Where Does This Lead?

Good afternoon from Westminster, MD!

Last time we ended with the question, “Where does this lead?” Where do the realities created by extreme poverty and the insecurity of basic resources lead for people like Gladys in places like Nicaragua?

Well, I am not sure it always leads to the same place and, in fact, I am quite sure the answer is “it depends”. However, I do know one path, possibly the most common of the many, is a certain level of hopelessness. While the practical, tangible “things” of life do not provide meaning and hope, the inability to access the most basic forms of them can create a bleak outlook on life. Instead of dreaming of a better future, “this is how it will always be” becomes the pervasive attitude. This worldview gets passed on from generation to generation until it creates what is almost an informal caste system based on a lack of hope. Hopelessness abounds, and so do its byproducts.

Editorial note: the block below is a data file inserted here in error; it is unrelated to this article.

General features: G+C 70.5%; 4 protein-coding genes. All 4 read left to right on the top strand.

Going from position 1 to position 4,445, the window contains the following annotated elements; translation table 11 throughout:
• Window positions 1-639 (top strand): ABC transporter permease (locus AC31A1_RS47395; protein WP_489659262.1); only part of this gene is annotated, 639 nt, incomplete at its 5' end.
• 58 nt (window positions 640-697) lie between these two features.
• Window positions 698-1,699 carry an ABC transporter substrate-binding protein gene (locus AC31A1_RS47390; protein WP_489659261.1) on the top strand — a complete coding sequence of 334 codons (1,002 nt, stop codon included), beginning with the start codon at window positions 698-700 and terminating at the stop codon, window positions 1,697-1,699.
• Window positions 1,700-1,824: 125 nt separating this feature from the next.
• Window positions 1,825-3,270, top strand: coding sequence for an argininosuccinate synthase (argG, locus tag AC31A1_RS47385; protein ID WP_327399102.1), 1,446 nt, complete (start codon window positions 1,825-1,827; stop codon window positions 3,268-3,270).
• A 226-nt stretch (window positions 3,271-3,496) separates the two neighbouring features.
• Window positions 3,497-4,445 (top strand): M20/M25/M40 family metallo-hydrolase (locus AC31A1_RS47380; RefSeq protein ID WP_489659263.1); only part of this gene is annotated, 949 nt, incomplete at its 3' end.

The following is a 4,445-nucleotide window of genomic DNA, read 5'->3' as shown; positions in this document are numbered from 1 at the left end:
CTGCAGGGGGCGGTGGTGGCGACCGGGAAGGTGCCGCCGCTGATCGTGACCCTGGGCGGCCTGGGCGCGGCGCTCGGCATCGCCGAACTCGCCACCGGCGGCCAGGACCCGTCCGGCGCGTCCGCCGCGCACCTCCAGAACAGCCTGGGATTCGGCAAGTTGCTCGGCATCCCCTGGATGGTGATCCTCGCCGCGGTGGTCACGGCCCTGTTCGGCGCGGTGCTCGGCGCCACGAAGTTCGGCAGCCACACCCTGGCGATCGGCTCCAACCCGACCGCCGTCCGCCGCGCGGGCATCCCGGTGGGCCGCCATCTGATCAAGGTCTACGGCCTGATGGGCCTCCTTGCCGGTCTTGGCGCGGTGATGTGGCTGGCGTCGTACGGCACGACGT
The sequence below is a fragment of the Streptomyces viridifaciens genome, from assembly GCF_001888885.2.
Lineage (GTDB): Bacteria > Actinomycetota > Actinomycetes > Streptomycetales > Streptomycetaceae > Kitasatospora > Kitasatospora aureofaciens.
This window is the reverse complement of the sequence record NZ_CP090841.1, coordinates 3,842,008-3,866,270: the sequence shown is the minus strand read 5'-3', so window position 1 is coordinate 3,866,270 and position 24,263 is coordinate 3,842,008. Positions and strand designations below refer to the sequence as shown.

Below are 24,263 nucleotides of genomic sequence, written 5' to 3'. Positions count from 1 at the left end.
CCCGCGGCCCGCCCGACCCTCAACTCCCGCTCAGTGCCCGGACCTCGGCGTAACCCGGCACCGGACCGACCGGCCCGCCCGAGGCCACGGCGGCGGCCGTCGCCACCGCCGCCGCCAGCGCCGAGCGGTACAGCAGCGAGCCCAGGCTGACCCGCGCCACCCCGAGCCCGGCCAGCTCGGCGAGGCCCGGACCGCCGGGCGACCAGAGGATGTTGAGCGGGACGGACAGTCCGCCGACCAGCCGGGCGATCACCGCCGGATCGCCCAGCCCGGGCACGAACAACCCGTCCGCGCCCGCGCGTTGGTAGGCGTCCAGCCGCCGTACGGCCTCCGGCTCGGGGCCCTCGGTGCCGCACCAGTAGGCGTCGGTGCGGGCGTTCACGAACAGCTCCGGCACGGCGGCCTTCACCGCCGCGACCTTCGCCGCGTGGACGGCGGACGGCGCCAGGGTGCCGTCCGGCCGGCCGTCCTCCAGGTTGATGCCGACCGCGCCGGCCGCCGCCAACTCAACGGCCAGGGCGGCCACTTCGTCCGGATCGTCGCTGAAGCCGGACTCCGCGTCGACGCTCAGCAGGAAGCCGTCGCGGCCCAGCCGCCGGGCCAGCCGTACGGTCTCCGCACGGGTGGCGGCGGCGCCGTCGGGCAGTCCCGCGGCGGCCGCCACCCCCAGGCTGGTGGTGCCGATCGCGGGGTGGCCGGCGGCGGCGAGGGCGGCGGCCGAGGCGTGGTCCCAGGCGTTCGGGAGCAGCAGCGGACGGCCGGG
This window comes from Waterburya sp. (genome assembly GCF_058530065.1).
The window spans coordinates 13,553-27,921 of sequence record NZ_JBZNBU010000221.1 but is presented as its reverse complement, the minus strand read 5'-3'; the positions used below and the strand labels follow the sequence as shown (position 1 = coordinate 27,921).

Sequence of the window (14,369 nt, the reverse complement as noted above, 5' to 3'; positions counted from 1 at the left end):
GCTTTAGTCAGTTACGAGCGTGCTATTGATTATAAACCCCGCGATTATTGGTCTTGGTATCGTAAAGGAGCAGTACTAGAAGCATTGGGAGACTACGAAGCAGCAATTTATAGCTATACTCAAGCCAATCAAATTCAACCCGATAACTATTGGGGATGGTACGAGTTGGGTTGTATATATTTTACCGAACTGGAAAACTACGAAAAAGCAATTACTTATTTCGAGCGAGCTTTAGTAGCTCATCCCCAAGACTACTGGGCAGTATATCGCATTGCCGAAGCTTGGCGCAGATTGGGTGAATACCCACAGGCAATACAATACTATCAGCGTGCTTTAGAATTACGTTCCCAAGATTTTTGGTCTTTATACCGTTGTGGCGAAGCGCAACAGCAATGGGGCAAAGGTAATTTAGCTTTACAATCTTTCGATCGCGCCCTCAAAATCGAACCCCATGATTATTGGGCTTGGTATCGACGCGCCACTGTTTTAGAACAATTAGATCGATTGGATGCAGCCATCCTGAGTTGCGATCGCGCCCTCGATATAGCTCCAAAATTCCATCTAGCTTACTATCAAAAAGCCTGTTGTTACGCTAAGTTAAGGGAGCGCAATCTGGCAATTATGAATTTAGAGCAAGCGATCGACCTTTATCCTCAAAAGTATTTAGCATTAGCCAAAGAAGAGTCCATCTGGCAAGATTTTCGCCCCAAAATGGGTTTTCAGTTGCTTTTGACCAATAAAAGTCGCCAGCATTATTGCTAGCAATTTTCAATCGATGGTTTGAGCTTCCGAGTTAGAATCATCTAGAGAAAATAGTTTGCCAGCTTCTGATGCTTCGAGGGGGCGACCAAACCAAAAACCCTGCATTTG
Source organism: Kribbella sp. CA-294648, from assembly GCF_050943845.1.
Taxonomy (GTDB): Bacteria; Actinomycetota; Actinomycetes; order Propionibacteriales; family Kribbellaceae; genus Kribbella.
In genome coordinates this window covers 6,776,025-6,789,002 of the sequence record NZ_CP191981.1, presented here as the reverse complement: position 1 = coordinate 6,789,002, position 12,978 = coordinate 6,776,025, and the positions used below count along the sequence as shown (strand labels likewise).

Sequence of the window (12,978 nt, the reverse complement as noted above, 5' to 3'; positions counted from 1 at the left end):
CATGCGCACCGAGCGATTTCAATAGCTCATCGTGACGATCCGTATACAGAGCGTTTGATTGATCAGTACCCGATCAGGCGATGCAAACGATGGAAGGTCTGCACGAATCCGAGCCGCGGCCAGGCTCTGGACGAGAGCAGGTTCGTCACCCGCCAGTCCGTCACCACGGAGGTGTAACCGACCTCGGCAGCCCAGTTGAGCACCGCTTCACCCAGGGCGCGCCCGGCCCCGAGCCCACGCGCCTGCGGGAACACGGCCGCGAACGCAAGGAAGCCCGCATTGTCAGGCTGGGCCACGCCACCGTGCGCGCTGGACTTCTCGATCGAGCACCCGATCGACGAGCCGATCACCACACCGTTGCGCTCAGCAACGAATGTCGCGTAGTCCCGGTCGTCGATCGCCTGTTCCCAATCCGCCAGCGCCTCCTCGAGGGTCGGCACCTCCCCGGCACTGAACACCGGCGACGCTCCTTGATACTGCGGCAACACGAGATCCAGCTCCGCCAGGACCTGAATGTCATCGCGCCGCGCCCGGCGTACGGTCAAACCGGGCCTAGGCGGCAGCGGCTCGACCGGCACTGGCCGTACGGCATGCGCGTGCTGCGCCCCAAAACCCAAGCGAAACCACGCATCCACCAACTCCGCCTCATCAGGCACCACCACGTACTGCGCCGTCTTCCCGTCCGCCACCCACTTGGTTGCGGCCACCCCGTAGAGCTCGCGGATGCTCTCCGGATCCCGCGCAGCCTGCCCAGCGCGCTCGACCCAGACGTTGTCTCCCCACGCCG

This is not just a Nicaragua problem. Many communities in the United States, especially in inner city neighborhoods, struggle with this generational issue. The truth is you can find this sad reality in all corners of our world.

It would be easy for the “most fortunate” of us to dismiss these places as having been dealt a bad hand and not “our” problem. Many sadly do. However, even if one does not care about the impoverished among us, the impact of hopelessness unavoidably becomes a societal issue. Hopelessness creates a sense of “haves and have nots” that leads to separation, avoidance, and ignorance on all sides.

I tend to believe that most people do not fall in the “I don’t care” category but rather in the “I don’t know what to do” category. It is not so much that they do not want to be a part of finding a solution, it is that the problem seems so big that they avoid it in an effort to not feel hopeless themselves. Whether intentional or not, hopelessness created by “tangible poverty”, a lack of basic practical needs, cannot be ignored without consequences.

In the end, I think we all, or at least most of us, innately feel that there is something wrong with this situation. This is because the world was not created to work this way.

More on that next time!

– James Belt

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